The Wall Street Journal published a great piece yesterday about the struggles of, the Washington Post’s bold attempt to provide hyperlocal news coverage for the DC suburb Loudon County (I’m sure the Post really appreciated the free press here). A year in, the site has yet to build a significant audience. The article interviews key players such as the well-respected Rob Curley, who led the effort, and Post executives Jim Brady and Don Graham, about the reasons for the site’s struggles.

The whole piece is worth reading, but if I had to distill the article down these would be the takeaways:

(1) The site was built in a vacuum. was conceived by a team of people from outside the community who did not do a good enough job of asking Loudoun County residents what they wanted out of the site.

“To penetrate those communities requires a more dedicated effort than the team was putting forth. Mr. Curley himself acknowledged he spent too much time talking to other newspaper publishers about the hyperlocal strategy and too little time introducing his team and the site to Loudoun County.”

(2) Competing internal interests can kill good ideas.

“Though seemed to promise an ideal combination of innovation and marketing muscle, it has failed to benefit from the reach of Mr. Curley says whenever a big story breaks involving Loudoun County, the Post typically publishes it on without a link to LoudounExtra. That deprives LoudounExtra of potential traffic. Nor does the Washingtonpost’s own dedicated Loudoun County page send visitors directly to its online sibling. In September, when Time Warner Inc.’s AOL unit announced it was moving its headquarters from Dulles, Va., to New York, the Post linked to the story on for a couple hours before moving the story back to its own site. That window of promotion fueled the Loudoun site’s best traffic day to date, Mr. Curley says.”

(3) Lawyers can kill good ideas.

“Mr. Curley says his team had been developing online tools to funnel Loudoun County-related video and photos to the site from other sites like YouTube, Facebook and Flickr, but couldn’t get approval from the Post’s legal team to launch the application. According to Mr. Brady, the legal team voiced concerns about who had legal claim to the content of those sites.”

Probably not coincidentally, Curley has left the Post for the Las Vegas Sun. It sounds like he has learned from point 1, and won’t have to deal with as many of the bureaucratic hoops revealed by points 2 and 3.

As he decamps with five colleagues to take on an Internet venture for the Las Vegas Sun, Mr. Curley acknowledges he didn’t get out into the community enough. “I was the one who was supposed to know we should be talking to Rotary Club meetings every day,” Mr. Curley said. “I dropped the ball. I won’t drop it in Vegas, dude.”

No one said it would be easy. And it’s no wonder some of the most innovative things you see are from small news organizations with more nimble structures than the Post.

Update: Tim Richardson, who was a member of the team that built the site at the Post, left a comment that challenges the WSJ article’s assertion that the site was built by a team of outsiders. Full comment is below but here is the most relevant portion:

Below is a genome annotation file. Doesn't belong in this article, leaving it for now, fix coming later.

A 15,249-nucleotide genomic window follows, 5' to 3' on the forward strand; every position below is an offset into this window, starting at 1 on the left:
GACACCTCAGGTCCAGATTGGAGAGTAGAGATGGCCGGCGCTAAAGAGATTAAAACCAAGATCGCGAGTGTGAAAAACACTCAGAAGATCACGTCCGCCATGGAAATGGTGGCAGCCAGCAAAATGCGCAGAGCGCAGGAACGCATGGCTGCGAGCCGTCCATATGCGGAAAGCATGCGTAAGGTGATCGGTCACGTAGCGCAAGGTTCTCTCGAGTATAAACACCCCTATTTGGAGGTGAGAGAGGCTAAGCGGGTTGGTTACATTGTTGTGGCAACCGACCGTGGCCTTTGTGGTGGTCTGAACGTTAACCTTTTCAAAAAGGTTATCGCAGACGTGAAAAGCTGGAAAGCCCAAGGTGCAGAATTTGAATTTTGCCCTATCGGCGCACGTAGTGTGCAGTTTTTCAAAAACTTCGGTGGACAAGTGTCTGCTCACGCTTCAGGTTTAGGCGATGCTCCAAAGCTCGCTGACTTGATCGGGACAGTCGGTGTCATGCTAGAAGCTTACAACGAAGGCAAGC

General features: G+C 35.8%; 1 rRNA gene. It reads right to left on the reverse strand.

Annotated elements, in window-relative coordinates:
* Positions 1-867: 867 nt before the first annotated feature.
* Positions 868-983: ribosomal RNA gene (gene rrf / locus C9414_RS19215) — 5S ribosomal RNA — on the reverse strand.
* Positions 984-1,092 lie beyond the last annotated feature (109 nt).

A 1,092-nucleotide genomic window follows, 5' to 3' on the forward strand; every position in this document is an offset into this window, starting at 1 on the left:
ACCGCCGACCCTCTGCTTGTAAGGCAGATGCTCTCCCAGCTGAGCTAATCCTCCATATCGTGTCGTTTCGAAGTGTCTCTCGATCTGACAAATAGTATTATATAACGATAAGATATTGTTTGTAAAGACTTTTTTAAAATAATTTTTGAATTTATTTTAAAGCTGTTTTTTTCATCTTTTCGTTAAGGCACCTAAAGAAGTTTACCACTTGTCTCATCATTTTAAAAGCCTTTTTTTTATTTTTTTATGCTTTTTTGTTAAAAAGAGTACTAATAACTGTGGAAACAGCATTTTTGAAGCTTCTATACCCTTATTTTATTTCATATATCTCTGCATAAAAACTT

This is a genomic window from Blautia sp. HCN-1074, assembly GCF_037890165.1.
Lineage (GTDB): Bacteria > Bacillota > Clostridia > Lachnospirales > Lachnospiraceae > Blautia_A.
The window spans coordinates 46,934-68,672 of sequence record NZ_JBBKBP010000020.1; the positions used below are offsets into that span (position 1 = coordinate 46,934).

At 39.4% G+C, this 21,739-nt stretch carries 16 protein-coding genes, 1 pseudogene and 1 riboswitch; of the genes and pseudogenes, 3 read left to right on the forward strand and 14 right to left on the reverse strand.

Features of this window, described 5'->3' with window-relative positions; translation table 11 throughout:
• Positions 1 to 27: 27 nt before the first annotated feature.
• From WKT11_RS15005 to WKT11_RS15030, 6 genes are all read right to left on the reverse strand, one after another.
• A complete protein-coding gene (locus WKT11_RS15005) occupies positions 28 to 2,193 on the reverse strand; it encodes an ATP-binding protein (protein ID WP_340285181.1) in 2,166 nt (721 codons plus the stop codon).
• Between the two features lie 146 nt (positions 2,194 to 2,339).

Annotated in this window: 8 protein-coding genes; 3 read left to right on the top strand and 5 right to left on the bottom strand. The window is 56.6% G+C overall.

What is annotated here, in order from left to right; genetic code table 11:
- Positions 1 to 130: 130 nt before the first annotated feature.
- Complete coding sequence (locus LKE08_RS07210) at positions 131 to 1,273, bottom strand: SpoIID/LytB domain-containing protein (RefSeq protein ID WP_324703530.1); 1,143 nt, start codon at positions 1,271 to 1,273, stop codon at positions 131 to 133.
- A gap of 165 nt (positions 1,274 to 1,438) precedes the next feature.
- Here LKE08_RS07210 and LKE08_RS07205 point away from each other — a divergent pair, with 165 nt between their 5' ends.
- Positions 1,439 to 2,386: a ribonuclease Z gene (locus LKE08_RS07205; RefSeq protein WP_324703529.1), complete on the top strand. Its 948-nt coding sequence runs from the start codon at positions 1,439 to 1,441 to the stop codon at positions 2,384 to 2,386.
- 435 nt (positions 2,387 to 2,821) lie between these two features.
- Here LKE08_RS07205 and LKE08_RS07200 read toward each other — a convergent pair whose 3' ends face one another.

But it wouldn’t be accurate to say that the journalists involved are “outsiders” and don’t understand the county. The editors and reporters at the Loudoun County bureau of The Washington Post have played an important role since the site’s inception. Post reporters who were covering the ins and outs of Loudoun County long before Rob’s team came into the picture are still contributing to the site on a daily basis.

Members of Rob’s team, myself included, immersed themselves into Loudoun County months before the site launched. We logged thousands of miles gathering content from all corners of the county and met with countless people in Loudoun beginning six or seven months before the launch. Once the site launched, the online staff continued covering stories with text and multimedia that complemented stories originating from the print staff. This offered readers a great deal of additional coverage of Loudoun that wasn’t available in the Post or on

Update 2: project lead Rob Curley weighs in on the WSJ article on his blog. Key quote:

From the second I was contacted by the Wall Street Journal for the story, I knew exactly what I wanted to say in the interview, which was to point out that I thought the two biggest problems with were poor integration of the site with and not enough outreach into the community … ala basically me speaking with every community group that would have me.

And that both of those problems were my fault. Completely.

About the Author
Todd Zeigler
Todd Zeigler serves as the Brick Factory’s chief strategist and oversees the operations of the firm. In his sixteen year career in digital, he has planned and implemented campaigns for clients including the Pickens Plan, International Youth Foundation, Panthera, Edison Electric Institute, and the American Chemistry Council. Todd develops ambitious online advocacy programs, manages crises, implements online marketing strategies, and develops custom applications and software. He is bad at golf though.